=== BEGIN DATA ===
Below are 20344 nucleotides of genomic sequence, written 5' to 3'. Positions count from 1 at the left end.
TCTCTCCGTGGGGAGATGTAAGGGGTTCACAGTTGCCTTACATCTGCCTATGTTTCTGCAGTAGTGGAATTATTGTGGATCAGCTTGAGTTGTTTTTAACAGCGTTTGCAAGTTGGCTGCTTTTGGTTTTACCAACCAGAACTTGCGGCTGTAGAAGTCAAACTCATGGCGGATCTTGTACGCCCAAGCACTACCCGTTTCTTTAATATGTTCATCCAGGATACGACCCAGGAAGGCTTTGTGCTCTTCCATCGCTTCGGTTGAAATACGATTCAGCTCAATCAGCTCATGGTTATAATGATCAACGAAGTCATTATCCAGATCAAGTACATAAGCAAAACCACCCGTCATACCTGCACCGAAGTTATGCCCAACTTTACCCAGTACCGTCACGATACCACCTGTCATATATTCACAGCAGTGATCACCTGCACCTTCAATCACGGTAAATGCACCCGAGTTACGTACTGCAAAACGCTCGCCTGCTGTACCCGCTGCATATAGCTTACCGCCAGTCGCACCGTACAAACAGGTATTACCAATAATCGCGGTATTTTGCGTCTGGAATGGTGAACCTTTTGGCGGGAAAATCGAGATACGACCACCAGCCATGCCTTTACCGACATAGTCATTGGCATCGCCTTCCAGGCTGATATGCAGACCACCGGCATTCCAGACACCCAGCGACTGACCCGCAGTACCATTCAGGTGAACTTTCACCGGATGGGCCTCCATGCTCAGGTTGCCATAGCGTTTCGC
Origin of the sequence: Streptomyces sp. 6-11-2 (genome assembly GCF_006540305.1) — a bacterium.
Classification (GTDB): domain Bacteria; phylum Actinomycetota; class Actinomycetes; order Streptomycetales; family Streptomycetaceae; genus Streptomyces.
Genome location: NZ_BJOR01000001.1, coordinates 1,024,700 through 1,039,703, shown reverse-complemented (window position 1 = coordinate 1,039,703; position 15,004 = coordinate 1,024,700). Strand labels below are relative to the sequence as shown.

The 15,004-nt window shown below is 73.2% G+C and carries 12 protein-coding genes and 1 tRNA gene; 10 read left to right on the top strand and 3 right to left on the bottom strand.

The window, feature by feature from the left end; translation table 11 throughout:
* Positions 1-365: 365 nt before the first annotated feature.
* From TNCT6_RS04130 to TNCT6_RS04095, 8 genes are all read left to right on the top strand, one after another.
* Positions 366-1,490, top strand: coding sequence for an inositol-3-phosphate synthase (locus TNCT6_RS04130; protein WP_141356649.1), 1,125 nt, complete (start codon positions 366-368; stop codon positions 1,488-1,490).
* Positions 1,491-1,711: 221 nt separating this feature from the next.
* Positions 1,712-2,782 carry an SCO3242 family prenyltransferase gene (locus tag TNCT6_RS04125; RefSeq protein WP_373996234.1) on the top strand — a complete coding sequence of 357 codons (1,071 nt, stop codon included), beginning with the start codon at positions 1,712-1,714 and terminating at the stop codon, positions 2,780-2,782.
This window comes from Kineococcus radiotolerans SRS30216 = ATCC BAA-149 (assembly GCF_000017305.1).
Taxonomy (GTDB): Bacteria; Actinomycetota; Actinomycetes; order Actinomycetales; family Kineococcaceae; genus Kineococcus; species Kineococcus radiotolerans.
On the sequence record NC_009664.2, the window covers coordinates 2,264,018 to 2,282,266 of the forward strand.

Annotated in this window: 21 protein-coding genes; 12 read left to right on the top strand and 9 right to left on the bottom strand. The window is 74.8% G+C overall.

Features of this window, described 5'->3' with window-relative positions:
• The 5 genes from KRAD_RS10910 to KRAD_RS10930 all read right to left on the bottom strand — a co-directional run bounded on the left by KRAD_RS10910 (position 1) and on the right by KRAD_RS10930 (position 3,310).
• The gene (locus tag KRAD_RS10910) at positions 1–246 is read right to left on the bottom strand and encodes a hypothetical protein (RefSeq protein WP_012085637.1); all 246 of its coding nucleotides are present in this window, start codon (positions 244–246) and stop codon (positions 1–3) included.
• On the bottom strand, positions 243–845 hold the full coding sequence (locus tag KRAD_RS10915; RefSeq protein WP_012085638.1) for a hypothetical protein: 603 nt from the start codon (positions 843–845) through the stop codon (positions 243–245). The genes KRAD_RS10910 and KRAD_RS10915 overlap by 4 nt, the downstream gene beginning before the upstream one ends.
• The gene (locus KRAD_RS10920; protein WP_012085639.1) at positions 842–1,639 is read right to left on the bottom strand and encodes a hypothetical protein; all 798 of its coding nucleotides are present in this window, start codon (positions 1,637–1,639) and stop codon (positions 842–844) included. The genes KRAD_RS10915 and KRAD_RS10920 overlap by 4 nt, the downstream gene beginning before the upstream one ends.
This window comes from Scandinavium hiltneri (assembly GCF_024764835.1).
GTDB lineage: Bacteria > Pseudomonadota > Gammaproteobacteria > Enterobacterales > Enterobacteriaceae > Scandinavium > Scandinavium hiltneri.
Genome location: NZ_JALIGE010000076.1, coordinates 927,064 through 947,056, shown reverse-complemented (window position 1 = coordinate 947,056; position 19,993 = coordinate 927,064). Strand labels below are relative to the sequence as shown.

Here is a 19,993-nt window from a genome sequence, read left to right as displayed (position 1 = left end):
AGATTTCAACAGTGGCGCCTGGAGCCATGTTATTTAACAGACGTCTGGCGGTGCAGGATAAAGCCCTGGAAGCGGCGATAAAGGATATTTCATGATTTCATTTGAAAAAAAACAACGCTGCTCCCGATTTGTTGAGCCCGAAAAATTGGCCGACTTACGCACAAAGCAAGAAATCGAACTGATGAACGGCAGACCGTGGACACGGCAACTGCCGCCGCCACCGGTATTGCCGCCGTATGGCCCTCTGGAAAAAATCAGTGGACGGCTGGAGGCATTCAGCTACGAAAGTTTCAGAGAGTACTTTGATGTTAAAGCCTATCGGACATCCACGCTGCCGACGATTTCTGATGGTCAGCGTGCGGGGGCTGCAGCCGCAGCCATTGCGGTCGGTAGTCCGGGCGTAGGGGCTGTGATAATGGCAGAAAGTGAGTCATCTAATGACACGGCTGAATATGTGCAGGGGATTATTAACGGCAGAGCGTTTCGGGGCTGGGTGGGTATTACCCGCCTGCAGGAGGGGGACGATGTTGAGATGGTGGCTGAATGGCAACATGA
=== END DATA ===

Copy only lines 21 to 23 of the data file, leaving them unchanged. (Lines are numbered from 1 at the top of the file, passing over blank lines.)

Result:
• The gene (locus KRAD_RS10920; protein WP_012085639.1) at positions 842–1,639 is read right to left on the bottom strand and encodes a hypothetical protein; all 798 of its coding nucleotides are present in this window, start codon (positions 1,637–1,639) and stop codon (positions 842–844) included. The genes KRAD_RS10915 and KRAD_RS10920 overlap by 4 nt, the downstream gene beginning before the upstream one ends.
This window comes from Scandinavium hiltneri (assembly GCF_024764835.1).
GTDB lineage: Bacteria > Pseudomonadota > Gammaproteobacteria > Enterobacterales > Enterobacteriaceae > Scandinavium > Scandinavium hiltneri.